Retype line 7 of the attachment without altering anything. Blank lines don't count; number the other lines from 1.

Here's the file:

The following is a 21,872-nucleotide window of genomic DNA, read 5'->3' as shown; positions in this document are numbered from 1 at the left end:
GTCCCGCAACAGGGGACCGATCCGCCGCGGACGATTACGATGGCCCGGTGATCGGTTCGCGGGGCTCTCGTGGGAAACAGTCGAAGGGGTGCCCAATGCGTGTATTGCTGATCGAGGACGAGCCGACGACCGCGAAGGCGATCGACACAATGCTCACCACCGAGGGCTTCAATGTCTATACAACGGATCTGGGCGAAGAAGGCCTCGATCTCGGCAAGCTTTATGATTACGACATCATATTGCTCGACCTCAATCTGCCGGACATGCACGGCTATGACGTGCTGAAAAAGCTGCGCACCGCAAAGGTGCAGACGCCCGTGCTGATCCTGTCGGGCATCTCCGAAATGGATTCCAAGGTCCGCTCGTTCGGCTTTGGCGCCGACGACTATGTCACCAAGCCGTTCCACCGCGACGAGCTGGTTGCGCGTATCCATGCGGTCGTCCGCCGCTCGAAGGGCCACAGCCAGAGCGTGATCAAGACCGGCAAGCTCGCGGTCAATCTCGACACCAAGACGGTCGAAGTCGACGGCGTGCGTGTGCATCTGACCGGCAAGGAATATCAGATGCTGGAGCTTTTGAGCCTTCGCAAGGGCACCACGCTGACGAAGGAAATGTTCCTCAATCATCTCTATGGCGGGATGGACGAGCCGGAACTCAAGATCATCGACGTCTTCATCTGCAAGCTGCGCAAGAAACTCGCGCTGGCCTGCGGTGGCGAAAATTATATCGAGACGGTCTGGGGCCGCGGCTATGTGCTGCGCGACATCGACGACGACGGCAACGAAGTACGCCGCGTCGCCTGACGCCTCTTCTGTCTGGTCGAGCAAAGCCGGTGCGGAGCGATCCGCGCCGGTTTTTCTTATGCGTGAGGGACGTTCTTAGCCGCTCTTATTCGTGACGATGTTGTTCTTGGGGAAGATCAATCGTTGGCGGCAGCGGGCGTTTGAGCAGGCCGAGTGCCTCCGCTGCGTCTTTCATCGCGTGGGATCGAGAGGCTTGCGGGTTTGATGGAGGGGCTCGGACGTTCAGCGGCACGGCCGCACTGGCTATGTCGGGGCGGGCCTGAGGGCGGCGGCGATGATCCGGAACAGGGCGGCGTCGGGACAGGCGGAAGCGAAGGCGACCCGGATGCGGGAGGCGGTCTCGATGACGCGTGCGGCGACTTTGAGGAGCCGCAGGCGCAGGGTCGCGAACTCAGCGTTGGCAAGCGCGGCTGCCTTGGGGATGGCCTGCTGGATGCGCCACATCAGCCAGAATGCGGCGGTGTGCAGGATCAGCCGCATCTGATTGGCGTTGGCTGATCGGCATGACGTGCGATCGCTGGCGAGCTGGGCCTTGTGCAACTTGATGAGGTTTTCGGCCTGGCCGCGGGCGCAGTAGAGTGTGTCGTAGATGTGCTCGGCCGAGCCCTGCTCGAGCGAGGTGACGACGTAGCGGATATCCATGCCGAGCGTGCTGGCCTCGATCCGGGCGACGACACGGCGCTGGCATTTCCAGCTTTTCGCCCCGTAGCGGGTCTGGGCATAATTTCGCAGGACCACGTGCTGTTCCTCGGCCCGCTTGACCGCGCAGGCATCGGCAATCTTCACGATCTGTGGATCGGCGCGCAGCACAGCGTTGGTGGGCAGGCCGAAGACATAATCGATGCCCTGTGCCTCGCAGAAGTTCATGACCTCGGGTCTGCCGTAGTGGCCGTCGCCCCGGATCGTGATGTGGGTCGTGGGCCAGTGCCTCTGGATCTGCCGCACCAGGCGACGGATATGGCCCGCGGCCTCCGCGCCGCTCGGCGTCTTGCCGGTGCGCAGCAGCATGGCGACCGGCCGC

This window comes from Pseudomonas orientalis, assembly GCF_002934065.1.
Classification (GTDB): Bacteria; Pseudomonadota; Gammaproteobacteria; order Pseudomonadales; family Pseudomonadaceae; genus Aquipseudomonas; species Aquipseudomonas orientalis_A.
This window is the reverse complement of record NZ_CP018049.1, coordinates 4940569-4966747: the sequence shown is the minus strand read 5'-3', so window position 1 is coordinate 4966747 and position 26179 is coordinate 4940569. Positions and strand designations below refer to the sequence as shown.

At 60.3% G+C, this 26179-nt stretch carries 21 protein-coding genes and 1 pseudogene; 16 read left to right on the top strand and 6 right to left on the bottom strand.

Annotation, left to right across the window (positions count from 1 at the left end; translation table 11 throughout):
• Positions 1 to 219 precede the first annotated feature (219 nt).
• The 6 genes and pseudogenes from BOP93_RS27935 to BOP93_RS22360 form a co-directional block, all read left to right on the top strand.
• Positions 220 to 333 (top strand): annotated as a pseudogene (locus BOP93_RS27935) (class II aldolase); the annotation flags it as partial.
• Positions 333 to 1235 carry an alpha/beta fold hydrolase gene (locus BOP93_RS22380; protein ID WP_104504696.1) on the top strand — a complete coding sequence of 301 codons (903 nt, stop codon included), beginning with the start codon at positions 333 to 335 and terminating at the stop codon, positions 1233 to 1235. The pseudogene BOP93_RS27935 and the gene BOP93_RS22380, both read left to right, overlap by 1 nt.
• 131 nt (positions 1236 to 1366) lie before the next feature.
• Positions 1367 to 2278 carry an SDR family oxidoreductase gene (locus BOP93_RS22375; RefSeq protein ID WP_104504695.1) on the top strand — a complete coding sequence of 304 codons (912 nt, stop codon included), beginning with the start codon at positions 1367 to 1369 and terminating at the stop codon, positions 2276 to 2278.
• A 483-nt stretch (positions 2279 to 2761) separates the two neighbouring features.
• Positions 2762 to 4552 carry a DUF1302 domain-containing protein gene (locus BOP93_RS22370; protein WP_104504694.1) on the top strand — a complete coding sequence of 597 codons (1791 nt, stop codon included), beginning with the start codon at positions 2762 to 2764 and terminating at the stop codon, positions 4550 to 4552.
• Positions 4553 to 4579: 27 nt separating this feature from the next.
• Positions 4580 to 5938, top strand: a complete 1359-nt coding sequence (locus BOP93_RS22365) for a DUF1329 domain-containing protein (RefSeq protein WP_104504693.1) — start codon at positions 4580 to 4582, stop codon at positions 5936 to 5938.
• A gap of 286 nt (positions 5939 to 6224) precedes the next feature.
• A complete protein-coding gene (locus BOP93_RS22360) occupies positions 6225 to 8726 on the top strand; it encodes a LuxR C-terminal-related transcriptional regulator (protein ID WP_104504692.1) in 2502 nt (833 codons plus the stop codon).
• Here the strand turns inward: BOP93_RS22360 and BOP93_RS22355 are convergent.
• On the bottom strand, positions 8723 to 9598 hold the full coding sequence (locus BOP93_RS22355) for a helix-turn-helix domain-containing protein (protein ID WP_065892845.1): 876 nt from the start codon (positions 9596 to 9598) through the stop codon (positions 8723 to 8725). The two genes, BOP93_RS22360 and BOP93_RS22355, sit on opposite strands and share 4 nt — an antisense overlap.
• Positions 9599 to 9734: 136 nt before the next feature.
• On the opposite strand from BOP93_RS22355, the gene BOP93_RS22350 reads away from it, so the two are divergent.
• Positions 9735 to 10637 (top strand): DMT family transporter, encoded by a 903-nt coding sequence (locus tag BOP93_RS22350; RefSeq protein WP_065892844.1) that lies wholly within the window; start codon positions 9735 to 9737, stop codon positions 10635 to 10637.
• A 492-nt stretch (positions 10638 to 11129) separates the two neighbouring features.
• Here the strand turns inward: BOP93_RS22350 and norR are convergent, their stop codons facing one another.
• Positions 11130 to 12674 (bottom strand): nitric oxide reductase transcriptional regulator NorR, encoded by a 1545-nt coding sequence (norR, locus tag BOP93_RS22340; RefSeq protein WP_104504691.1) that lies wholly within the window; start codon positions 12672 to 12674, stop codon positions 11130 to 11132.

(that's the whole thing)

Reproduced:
Annotation, left to right across the window (positions count from 1 at the left end; translation table 11 throughout):